THE IMPACT OF INJURY ON YOUR MENTAL STATE
If you’ve been an athlete for any period of time it’s likely you’ve heard the saying “it’s not if you’ll get injured, it’s when”.
I grew up as a student athlete. As a young adult and now into adulthood, I have continued to consider myself an athlete. Although the sports may have changed over the years and there have been times where due to illness or injury, I have been sidelined, this mentality has persisted.
I was fortunate to be in several very thought-provoking discussions this week regarding injury, mental performance, and even how we view ourselves. As a result, I want to share some of those views as well as those of the sport science institute on how injury can impact your mental state.
While it is usually easy to measure the physical impact and the recovery from injury, the mental side can be a bit harder to gauge.
THE EMOTIONAL COMPONENT TO INJURY
Imagine a time when you were injured. It could be an injury that occurred in sport or even an accident if you are not someone who participates in sport. Can you remember that first thought or emotion that went through your mind? It might have been even faster than the pain depending on how badly you were hurt.
Fear? How bad is this? What is my recovery time? It might have been tied to something bigger like a championship. Pressure. Letting others down. Sponsors. Future performance. Impact on career.
I have been at the racetrack many times and witnessed severe injuries. I have flown in lifeflight with athletes and witnessed the initial conversations of medical professionals, medication being administered, the assessment on the way to the hospital to determine not IF a bone is broken, but how many and the appropriate course of action once the helicopter lands.
Because I was calm enough, I was allowed to stay in the ER, and then later in the room until it was determined surgery was necessary.
Through all this, the rider was most concerned with a couple things. Would he ride again at the same level of competition? How soon would he be able to do this? All this while dealing with a broken pelvis and femur, among other injuries.
Imagine if the doctor had said you will never ride again? The first conversation is often the most important. A doctor could certainly say that it wouldn’t be advisable to compete again but telling a professional athlete that they can’t may be more than they can process while dealing with the injury as well.
The Sport Science Institute lists several emotional reactions to injury. They are:
4. Lack of motivation
7. Changes in appetite
8. Sleep disturbance
It is important to note that these are all normal reactions to injury and that they may be felt at some point or not at all. This is not exhaustive list. These reactions can happen in any order and some can become worse over time.
It is not unusual for athletes to experience depression or anxiety after sustaining an injury. Especially if it is an injury that forces them to be away from their sport for quite some time. The isolation that often comes from injury can make this worse.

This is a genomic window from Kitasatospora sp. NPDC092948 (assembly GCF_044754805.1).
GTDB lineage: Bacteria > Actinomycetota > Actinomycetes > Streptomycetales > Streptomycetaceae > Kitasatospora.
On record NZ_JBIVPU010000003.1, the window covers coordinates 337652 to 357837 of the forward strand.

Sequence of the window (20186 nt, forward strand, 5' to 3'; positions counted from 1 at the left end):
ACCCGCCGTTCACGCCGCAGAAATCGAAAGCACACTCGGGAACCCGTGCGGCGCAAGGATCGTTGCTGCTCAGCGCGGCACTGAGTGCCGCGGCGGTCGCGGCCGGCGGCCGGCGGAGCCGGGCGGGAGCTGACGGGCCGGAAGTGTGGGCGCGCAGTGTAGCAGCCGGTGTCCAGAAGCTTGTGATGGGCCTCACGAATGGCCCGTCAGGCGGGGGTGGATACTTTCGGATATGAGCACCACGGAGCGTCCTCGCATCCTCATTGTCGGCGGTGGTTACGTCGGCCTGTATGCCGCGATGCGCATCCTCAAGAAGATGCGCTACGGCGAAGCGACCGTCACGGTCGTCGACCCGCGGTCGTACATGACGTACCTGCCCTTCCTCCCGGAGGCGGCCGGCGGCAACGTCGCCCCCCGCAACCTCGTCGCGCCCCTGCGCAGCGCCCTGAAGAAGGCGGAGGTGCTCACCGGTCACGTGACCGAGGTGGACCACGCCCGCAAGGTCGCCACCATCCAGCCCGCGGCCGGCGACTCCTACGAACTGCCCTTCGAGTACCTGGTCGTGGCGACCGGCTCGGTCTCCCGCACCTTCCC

1. HAVE A STRATEGY - If you are part of a team have a strategy in place to take care of your injured athletes BEFORE injury occurs. Communicate that to all members of the team.
Do you have a team doctor, athletic trainer, mental performance coach/sports psychologist? Make sure everyone knows what their role is when an athlete is injured. Who is checking in and how often? Do they know what some common warning signs of depression and anxiety? Do you have resources to refer out to for mental health issues like depression, anxiety, substance abuse, gambling, etc?
2. STAY IN THE PRESENT – This is for those who find themselves injured. It is easy to get stuck in a loop of negative self-talk and focus on what you can’t do, especially if your injury keeps you from what you love. I would encourage you to practice mindfulness in order to help calm your central nervous system and relieve stress, but also to help you to not focus on what the future will look like. Things like journaling, meditation, and yoga (if you are able) can help to improve disturbed sleep, calm anger, get all those thoughts out that are circling around. I have found journaling to be especially helpful in stopping repetitive/disruptive thoughts. Aim for the same time every day. Commit to 5 minutes. It doesn’t need to be anything fancy or scripted. Just write down what’s on your mind.
Unfortunately, injury and sport go together. To compete at the highest levels requires a certain amount of risk that there will be an injury at some point. Understanding that there will be a mental component to that is important. Having a plan in place ahead of time in order to manage your emotions sets you up in the best way possible.
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